(A good title, stolen from TOP, and repurposed a bit).
1. A nice graphical depiction of the stimulus package, at the Washington post
In 7 different studies, the authors observed that a large number of thinking biases are uncorrelated with cognitive ability. These thinking biases include some of the most classic and well-studied biases in the heuristics and biases literature, including the conjunction effect, framing effects, anchoring effects, outcome bias, base-rate neglect, ‘less is more’ effects, affect biases, omission bias, myside bias, sunk-cost effect, and certainty effects that violate the axioms of expected utility theory. In a further experiment, the authors nonetheless showed that cognitive ability does correlate with the tendency to avoid some rational thinking biases, specifically the tendency to display denominator neglect, probability matching rather than maximizing, belief bias, and matching bias on the 4-card selection task. The authors present a framework for predicting when cognitive ability will and will not correlate with a rational thinking tendency.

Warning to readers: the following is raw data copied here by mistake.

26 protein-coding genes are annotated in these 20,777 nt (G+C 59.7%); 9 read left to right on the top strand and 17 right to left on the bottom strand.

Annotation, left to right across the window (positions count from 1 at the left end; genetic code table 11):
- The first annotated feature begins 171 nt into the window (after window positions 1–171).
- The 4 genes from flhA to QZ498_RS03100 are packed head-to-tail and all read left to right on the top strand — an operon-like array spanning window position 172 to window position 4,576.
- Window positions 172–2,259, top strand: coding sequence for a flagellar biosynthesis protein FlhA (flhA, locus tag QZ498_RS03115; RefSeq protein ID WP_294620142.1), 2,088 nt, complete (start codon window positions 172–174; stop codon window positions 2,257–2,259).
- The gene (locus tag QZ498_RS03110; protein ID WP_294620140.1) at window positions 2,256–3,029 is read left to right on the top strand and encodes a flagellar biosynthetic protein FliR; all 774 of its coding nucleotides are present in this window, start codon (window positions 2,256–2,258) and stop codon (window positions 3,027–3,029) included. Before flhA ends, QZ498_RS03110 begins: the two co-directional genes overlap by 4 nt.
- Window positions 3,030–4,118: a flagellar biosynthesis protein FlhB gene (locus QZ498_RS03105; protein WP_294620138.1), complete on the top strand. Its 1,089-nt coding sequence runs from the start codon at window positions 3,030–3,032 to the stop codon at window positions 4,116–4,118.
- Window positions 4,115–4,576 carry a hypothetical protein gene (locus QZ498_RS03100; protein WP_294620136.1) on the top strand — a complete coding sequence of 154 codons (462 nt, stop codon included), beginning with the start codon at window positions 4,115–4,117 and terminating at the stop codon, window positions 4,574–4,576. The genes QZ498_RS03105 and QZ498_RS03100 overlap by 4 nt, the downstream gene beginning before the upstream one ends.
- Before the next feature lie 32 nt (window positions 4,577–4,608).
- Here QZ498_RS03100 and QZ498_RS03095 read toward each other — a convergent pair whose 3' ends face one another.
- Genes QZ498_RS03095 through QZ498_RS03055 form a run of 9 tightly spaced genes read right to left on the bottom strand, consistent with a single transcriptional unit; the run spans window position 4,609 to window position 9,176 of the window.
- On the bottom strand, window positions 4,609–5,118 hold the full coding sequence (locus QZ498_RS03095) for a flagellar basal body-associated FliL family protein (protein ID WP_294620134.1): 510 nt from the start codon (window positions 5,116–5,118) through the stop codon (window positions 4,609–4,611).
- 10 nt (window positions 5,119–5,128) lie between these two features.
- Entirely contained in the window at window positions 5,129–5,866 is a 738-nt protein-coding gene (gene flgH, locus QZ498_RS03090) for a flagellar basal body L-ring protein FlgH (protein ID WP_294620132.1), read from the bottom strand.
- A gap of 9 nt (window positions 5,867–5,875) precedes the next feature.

The framework alluded to in that last sentence is worth a look. Basically, the explanation hinges on whether subjects have “mindware” available, time resources, and reflexes to trigger an (unbiased) analytical solution when a (biased) heuristic response is unwarranted. This seems to be applicable to dynamic decision making tasks as well: people use heuristics (like pattern matching), because they don’t have the requisite mindware (understanding of dynamics) or triggers (recognition that dynamics matter).
3. A nice monograph on the construction of statistical graphics, via Statisitical Modeling, Causal Inference, and Social Science Update: Bill Harris likes this one too.